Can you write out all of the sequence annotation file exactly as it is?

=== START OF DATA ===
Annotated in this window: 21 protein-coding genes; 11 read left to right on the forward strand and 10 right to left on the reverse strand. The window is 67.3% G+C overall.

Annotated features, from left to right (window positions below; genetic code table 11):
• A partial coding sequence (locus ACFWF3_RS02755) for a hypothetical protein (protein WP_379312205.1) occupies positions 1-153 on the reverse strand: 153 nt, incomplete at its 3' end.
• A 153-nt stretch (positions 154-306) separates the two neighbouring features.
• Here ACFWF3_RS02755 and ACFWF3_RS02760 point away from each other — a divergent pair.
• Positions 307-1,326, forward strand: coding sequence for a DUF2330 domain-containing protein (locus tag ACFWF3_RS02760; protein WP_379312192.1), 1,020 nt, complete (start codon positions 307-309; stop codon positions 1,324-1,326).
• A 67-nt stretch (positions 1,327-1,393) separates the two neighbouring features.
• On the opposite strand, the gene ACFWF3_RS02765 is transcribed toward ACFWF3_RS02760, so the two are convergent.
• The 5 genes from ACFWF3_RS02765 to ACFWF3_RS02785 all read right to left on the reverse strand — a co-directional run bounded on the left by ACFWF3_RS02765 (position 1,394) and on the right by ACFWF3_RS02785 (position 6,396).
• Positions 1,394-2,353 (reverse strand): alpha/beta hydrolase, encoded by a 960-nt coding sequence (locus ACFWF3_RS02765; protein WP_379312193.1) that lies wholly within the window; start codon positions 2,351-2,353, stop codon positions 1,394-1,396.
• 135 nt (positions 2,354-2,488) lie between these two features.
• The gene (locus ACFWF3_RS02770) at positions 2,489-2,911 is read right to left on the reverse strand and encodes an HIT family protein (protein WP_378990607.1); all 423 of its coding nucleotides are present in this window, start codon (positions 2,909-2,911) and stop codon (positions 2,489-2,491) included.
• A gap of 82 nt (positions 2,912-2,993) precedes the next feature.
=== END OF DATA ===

Annotated in this window: 21 protein-coding genes; 11 read left to right on the forward strand and 10 right to left on the reverse strand. The window is 67.3% G+C overall.

Annotated features, from left to right (window positions below; genetic code table 11):
• A partial coding sequence (locus ACFWF3_RS02755) for a hypothetical protein (protein WP_379312205.1) occupies positions 1-153 on the reverse strand: 153 nt, incomplete at its 3' end.
• A 153-nt stretch (positions 154-306) separates the two neighbouring features.
• Here ACFWF3_RS02755 and ACFWF3_RS02760 point away from each other — a divergent pair.
• Positions 307-1,326, forward strand: coding sequence for a DUF2330 domain-containing protein (locus tag ACFWF3_RS02760; protein WP_379312192.1), 1,020 nt, complete (start codon positions 307-309; stop codon positions 1,324-1,326).
• A 67-nt stretch (positions 1,327-1,393) separates the two neighbouring features.
• On the opposite strand, the gene ACFWF3_RS02765 is transcribed toward ACFWF3_RS02760, so the two are convergent.
• The 5 genes from ACFWF3_RS02765 to ACFWF3_RS02785 all read right to left on the reverse strand — a co-directional run bounded on the left by ACFWF3_RS02765 (position 1,394) and on the right by ACFWF3_RS02785 (position 6,396).
• Positions 1,394-2,353 (reverse strand): alpha/beta hydrolase, encoded by a 960-nt coding sequence (locus ACFWF3_RS02765; protein WP_379312193.1) that lies wholly within the window; start codon positions 2,351-2,353, stop codon positions 1,394-1,396.
• 135 nt (positions 2,354-2,488) lie between these two features.
• The gene (locus ACFWF3_RS02770) at positions 2,489-2,911 is read right to left on the reverse strand and encodes an HIT family protein (protein WP_378990607.1); all 423 of its coding nucleotides are present in this window, start codon (positions 2,909-2,911) and stop codon (positions 2,489-2,491) included.
• A gap of 82 nt (positions 2,912-2,993) precedes the next feature.